Does HDV meet the tech specs to be "broadcast quality" under the ATSC guidelines? Technically speaking, the answer is yes. Do the same elitists and former gatekeepers that fought tooth and nail against the broadcast of DV25 formats in the 90's now look down on the HDV users from their lofty HDCAM and Varicam perches and cry that HDV is not "broadcast quality"? Yeah. Will HDV content be broadcast widely on HDTV stations and networks? Yeah. Will the cycle of Bourgoisee Elitists and Proletariat Scrimpers repeat itself? Yeah. Time after time after time after time...

So what drives this elitist cycle? Ego? Economics? Techno-pride? Investment maximization? Resistance to creative evolution? Media democratization backlash? Greed? Jeolousy? All of the above?

Rather than use the term "broadcast quality", perhaps we should use separate terms of "broadcast tech standards" and "broadcast creative values". If "broadcast quality" is only determined by gatekeepers and techno-egoists, the entire economic vaibility of the television industry is in jeopardy. To fill the geometrically burgeoning programming needs of HDTV channels, high-caliber, but cost-effective, lower bitrate productions are an absolute necessity! Does that invalidate or infringe on the business model of HDCAM and Varicam users? Not necessarily. Will there be a giant, ongoing viewer demand for limited-budget, low bitrate hi-def productions? Yeah. Will networks like Discovery have to re-evaluate their position on acceptance of HDV-originated content? Yeah. What will force that? Economics of the HDTV programming marketplace. Is Discovery Network's position on HDV a throwback to their analysis of the 1-chip JVC HD10U's performance? Probably. Has Discovery really taken the time to analyze the capability of the Z1 footage edited with one of the outstanding NLE systems? Probably not. Should Discovery take the time to analyze the possibilities with the new JVC HD100 for HDTV broadcast? Yes. Will Discovery take the time to test the new HVC200 or say "Well, the bitrate is higher, but it's small, inexpensive, and only has a fixed lens". Who knows.

If a format meets the minimum tech requirements to be broadcast in a designated country or region, isn't it "broadcast quality"? Can we all respect the creative aesthetics of each others work without getting hung up on endless circumlocution about formats, bitrates, and chroma sampling? Aren't we all in the same worldwide creative family? Respect is contagious. Send some out and you'll be surprised how much comes full circle back to you. After minimum broadcast tech standards have been met, "Broadcast quality" should imply the broadcasting of quality productions - meaning good production values, storyline, etc. If "broadcast quality" is only about lines of resolution, our collective myopia is incurable...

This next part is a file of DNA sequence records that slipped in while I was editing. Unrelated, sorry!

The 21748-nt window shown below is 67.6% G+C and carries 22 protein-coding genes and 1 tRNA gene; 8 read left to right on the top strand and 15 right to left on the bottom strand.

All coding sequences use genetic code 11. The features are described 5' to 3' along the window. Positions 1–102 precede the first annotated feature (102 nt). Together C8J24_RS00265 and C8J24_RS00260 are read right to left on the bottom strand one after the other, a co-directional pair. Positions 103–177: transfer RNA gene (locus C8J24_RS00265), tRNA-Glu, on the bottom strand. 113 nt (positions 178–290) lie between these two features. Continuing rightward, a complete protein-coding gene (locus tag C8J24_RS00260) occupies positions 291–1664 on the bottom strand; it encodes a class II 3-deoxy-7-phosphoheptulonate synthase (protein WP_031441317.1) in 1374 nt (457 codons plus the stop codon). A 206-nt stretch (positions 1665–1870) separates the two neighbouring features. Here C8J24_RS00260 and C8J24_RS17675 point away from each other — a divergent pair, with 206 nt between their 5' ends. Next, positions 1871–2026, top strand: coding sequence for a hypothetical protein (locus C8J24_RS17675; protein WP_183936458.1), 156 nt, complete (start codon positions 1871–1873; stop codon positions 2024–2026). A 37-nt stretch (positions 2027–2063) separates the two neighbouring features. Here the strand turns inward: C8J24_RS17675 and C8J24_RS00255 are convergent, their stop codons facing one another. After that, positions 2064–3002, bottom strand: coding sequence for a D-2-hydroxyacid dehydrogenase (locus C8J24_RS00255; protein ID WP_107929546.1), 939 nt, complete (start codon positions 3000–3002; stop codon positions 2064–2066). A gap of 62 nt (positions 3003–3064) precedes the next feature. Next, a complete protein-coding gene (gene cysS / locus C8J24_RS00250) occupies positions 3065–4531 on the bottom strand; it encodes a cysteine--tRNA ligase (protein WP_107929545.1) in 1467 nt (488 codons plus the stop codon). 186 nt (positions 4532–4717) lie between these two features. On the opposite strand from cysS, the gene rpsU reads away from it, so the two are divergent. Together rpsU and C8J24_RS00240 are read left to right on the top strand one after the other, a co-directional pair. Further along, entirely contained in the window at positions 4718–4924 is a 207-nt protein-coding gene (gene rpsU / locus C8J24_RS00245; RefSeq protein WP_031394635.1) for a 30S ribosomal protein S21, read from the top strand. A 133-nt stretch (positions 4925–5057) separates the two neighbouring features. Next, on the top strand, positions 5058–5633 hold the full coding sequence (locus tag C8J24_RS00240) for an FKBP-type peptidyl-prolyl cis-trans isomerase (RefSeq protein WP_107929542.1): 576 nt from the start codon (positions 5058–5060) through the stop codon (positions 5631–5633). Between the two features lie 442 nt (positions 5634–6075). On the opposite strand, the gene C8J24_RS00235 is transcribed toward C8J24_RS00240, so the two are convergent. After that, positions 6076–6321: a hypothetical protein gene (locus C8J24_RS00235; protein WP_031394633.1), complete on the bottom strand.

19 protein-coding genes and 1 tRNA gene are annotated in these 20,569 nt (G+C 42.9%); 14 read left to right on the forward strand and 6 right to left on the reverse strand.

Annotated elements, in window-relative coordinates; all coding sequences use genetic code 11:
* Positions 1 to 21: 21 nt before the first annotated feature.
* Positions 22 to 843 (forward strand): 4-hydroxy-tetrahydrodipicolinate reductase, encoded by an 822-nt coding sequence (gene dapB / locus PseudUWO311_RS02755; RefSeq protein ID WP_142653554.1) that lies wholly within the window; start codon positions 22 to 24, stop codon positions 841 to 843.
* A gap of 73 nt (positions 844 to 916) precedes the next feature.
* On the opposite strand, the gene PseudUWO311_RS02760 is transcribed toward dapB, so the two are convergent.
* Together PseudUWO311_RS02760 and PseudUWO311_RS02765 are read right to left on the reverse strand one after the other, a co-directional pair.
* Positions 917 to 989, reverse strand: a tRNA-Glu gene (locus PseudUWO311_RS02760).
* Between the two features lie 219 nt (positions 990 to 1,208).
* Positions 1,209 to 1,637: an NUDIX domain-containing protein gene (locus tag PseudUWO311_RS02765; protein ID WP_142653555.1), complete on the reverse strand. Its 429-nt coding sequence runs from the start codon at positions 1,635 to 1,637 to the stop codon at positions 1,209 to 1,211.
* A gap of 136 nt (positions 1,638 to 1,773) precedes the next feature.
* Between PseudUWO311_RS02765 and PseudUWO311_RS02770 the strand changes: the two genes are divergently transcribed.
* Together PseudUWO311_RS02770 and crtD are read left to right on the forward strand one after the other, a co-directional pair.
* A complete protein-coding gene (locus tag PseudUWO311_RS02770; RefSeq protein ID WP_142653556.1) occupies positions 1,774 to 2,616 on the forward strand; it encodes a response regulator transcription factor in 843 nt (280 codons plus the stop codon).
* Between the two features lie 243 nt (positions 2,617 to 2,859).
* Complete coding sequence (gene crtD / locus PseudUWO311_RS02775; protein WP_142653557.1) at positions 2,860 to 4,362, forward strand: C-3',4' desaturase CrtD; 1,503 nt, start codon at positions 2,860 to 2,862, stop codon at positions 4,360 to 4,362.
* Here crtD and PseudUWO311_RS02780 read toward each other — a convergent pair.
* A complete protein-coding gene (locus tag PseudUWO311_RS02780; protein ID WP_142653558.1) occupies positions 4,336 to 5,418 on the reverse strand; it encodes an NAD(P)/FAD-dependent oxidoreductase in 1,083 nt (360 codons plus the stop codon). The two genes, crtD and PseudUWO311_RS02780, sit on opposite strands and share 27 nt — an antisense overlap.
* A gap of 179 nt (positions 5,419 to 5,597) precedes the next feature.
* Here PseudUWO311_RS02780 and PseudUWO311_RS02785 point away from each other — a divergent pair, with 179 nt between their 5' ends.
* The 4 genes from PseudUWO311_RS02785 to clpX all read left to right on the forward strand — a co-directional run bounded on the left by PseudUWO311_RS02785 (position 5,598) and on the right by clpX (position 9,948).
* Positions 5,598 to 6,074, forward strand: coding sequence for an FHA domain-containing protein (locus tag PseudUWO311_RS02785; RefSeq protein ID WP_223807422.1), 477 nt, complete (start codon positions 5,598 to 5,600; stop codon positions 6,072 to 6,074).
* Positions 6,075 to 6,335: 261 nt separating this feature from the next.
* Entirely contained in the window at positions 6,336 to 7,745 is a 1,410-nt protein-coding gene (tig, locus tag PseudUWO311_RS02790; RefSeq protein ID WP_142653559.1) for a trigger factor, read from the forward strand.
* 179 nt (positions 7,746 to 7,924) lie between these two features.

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Old May 13th, 2005, 09:00 AM   #27
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Wow. That's a good one with some good points.
For me, however, it's basically irrelevant. Nobody at any TV station has ever asked what cameras we used or what format the original tapes were on. We just give them the type of dub they ask for.
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Old May 13th, 2005, 09:41 AM   #28
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Right on Bill. That tells me that you do good work in the field, edit good, and master correctly for who you're delivering to. That will keep any TV station or almost any TV network happy. If your master is conformed to their specs and your production values and content are spot on, everybody is happy. That said, there are some networks I produce for that have 5" thick Producer Guidelines that give you little "wiggle room". Some of them even resort to unannounced spot checks of your source tape to check for compliance with their acquisition format guidelines! These are almost invariably the networks that use packagers to do contract production, where they keep the copyright to the programs. The self-syndication world is much more lenient on acquisition guidelines. I work both ways, but I prefer the creative freedom of independent production and self syndication (time buys, barter, etc.). As channels and networks that use self-syndicating producers profilerate, the economic pressure increases on networks that use packagers. They're all competing for the same sponsor and advertiser dollars. If the self-syndicator user networks get their equal quality programs by giving affordable rates on airing time buys, and independent producers are holding overhead down by maximizing overhead while still delivering quality programs, the pressure will continue to mount on packager-using networks to be more lenient on their acquisition format guidelines. Economic necessities drive the whole engine...